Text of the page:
Twitter and Elon Musk — you can’t read anything at the moment without the unfolding dramas appearing in headlines.
Since Musk initially floated the idea of buying Twitter, in what feels like many moons ago back on April 14, through to the completion of the deal on Oct. 27, Twitter has seen a fluctuation of ad spend, prices and users.
Here’s the rundown on how the capricious relationship between Twitter and its new owner Elon Musk has shaken out so far.
Ad dollars go wherever Musk isn’t
Back in April 2022, the mean average weekly spend in the U.S. for the top 10 advertisers was $608,000, according to Sensor Tower. This slipped in May to $573,600, and again (albeit slightly) in June to $572,000.
Sure, there are likely to be all manner of reasons as to why advertising on Twitter fluctuated like this, but it’s hard to discount Musk as one of them. If anything, the one thing connecting a lot of the dips in advertising on Twitter this year is that they have tended to happen more the closer Musk got to Twitter.
Back to the numbers: By July, mean average weekly advertising spend in the U.S. rose to $924,100 for the top 10 advertisers and again in August to $945,800, per Sensor Tower’s data. This was the period when Musk said he planned to terminate the agreement to buy Twitter, claiming the platform had breached its end of the bargain, by refusing to crack down on spambot accounts.
By September, Twitter saw a slight dip on the mean average weekly spend in the U.S. by the top 10 advertisers to $944,200. At this time, tensions were brewing further as Twitter’s deposition of Musk (part of the platform’s lawsuit that had been filed in the Delaware Court of Chancery back in July) was expected to take place between Sept. 26-27, with an extension to Sept. 28 if necessary. But despite the legal dramas, it looked as though the deal was going to be pushed through — it was just a matter of when.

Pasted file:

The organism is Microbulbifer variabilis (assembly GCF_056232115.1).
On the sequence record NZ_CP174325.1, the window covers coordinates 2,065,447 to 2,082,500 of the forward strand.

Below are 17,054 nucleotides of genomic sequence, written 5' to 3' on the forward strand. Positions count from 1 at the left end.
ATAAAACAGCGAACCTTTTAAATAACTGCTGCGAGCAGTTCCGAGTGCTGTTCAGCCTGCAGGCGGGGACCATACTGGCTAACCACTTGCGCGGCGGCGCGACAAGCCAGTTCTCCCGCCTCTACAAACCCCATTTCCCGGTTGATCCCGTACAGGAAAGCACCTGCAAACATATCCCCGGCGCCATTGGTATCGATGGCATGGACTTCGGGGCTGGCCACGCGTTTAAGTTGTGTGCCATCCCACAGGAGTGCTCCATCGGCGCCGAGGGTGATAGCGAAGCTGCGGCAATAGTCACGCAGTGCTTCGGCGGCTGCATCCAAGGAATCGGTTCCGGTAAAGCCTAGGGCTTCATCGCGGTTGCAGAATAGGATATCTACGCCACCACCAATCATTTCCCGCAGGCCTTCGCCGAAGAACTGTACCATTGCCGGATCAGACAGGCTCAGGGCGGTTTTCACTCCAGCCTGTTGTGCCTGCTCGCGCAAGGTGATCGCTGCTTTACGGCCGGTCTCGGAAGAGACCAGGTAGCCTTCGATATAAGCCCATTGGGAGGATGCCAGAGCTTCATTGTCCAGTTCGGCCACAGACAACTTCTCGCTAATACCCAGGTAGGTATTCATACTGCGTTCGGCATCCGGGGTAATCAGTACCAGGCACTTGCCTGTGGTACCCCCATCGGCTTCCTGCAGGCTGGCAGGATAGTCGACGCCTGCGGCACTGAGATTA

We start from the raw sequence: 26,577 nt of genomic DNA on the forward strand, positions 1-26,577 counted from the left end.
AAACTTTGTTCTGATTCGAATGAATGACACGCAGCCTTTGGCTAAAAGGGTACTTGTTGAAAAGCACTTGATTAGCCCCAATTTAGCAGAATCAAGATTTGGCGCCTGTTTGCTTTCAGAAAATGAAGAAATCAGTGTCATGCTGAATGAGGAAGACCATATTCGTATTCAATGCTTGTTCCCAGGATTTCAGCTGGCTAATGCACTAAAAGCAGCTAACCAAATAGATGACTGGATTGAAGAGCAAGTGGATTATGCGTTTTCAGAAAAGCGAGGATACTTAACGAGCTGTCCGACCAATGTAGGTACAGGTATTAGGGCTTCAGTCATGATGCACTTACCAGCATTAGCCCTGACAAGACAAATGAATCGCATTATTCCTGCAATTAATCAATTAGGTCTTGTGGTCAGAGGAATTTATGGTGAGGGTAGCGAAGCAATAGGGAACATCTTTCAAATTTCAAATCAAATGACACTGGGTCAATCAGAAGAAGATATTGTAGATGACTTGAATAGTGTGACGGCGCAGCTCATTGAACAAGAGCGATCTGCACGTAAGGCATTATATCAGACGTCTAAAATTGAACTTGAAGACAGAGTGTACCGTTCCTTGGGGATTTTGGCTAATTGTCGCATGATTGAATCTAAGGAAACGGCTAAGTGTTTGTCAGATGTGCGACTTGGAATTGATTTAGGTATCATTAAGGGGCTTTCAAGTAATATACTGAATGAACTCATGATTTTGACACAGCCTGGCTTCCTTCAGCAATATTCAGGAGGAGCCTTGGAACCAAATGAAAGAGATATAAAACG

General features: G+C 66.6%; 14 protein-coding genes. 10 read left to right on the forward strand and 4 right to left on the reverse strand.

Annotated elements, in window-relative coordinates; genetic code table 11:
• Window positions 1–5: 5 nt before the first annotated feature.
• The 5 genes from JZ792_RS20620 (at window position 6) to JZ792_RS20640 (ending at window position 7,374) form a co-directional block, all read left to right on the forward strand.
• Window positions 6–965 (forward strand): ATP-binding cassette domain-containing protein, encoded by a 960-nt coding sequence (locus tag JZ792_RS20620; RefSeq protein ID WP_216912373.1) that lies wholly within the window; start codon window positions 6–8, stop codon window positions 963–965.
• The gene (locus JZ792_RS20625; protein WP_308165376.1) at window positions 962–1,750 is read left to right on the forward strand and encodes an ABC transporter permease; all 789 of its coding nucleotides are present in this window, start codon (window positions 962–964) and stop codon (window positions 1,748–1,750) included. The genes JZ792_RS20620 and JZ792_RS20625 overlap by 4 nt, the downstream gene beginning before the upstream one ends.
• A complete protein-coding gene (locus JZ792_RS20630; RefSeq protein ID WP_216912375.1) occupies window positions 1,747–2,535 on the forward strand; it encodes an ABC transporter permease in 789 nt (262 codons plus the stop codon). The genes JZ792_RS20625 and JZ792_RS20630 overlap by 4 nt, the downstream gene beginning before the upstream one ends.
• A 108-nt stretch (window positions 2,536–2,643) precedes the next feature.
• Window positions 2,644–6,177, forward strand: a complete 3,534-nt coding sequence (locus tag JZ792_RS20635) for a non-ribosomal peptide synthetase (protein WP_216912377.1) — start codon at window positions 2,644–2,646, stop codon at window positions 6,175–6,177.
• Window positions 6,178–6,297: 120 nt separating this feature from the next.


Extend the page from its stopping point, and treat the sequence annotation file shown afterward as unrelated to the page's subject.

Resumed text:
On to October. Prior to the deal, the mean average weekly spend in the US for the top 10 advertisers decreased again to $877,200. Unsurprisingly, just one week after Musk’s Twitter takeover was finalized, mean average weekly spend fell to just $589,100.
Again, there are several factors that influence the flow of ad dollars in and out of any ads business. Even so, Musk has been and continues to be one of the predominant influences on advertising on Twitter.
A bleak future
The advertising pause on Twitter could become a long goodbye, if the forecasters are to be believed. The platform’s ad forecast through to 2024 has been cut by more than a third (39.1%), according to Insider Intelligence. There is just too much uncertainty around the future of the platform these days for advertisers to be anything but wary of putting their dollars there. That’s not just a Musk issue, it’s also down to the economy, which is forcing ad dollars to contract into fewer areas. It turns out Twitter isn’t really one of those platforms — and it hasn’t been for a while.
The truth is these advertisers were cutting their Twitter ad spending well before the Musk takeover
While Musk has indeed brought Twitter to the forefront of the news cycle, the deal has only highlighted problems that were already bubbling away, waiting to explode. The main one being ad dollars — or rather, a lack of them.
Take CPG giant Mondelez, for instance. Since 2019, its ad spending on Twitter in the U.S. has slowed, per analytics firm Pathmatics. In 2019, it spent $13.5 million on ads, a year later that rose 55% to $21 million, and then in 2021 those dollars rose 43% to $30.1 million. For the first 10 months of this year, the advertiser’s spending rose 13% to $34.2 million.
It’s the same story at Kraft Heinz Company. Between 2019 and 2020, its ad spending on Twitter in the U.S. rose from $20.8 million to $28.4 million, a 37% increase. A year later ad spending hit $37.3 million, a 31% increase on the previous year. In 2022, the advertiser seems to have curbed spending even more dramatically as it dropped out of Pathmatics’ analysis of the top 15 advertisers altogether.
Users are mainly here for the gossip
Between Oct. 15 to Oct. 26, Sensor Tower estimated there were around 6.3 million worldwide installs of Twitter from the App Store and Google Play. Once Musk closed the deal on Oct. 27, installs of the app rose to 7.6 million through to Nov. 7.
Musk’s own following on the app saw a similar bump. The controversial billionaire amassed 5.2 million followers on Twitter last month, almost half of which he accumulated between Oct. 24 and Oct. 30 — i.e. a few days on either side of the deal completion, according to marketing analytics business Emplifi. And the surge didn’t stop there. Following the brutal cull of Twitter staff last week, Musk acquired a further 2.4 million followers.
All of this is to say people love a dumpster fire, and the Twitter debacle is one of the biggest around right now.
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